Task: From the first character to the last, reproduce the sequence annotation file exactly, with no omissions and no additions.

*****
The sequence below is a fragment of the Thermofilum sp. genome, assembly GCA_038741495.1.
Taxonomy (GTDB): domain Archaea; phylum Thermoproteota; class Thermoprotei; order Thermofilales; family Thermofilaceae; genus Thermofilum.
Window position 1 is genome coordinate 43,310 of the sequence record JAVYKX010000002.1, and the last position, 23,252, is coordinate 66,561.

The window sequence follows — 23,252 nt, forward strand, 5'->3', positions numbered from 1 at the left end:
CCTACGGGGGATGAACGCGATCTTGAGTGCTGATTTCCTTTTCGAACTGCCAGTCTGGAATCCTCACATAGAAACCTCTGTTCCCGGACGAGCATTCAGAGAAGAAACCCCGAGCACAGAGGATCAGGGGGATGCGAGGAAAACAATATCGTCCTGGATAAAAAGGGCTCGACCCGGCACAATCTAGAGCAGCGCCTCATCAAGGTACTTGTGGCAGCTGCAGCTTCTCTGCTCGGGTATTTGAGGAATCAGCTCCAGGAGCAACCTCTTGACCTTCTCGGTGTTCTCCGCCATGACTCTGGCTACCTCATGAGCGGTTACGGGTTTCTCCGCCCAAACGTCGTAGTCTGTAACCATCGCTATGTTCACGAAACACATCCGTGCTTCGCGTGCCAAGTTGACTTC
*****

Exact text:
The sequence below is a fragment of the Thermofilum sp. genome, assembly GCA_038741495.1.
Taxonomy (GTDB): domain Archaea; phylum Thermoproteota; class Thermoprotei; order Thermofilales; family Thermofilaceae; genus Thermofilum.
Window position 1 is genome coordinate 43,310 of the sequence record JAVYKX010000002.1, and the last position, 23,252, is coordinate 66,561.

The window sequence follows — 23,252 nt, forward strand, 5'->3', positions numbered from 1 at the left end:
CCTACGGGGGATGAACGCGATCTTGAGTGCTGATTTCCTTTTCGAACTGCCAGTCTGGAATCCTCACATAGAAACCTCTGTTCCCGGACGAGCATTCAGAGAAGAAACCCCGAGCACAGAGGATCAGGGGGATGCGAGGAAAACAATATCGTCCTGGATAAAAAGGGCTCGACCCGGCACAATCTAGAGCAGCGCCTCATCAAGGTACTTGTGGCAGCTGCAGCTTCTCTGCTCGGGTATTTGAGGAATCAGCTCCAGGAGCAACCTCTTGACCTTCTCGGTGTTCTCCGCCATGACTCTGGCTACCTCATGAGCGGTTACGGGTTTCTCCGCCCAAACGTCGTAGTCTGTAACCATCGCTATGTTCACGAAACACATCCGTGCTTCGCGTGCCAAGTTGACTTC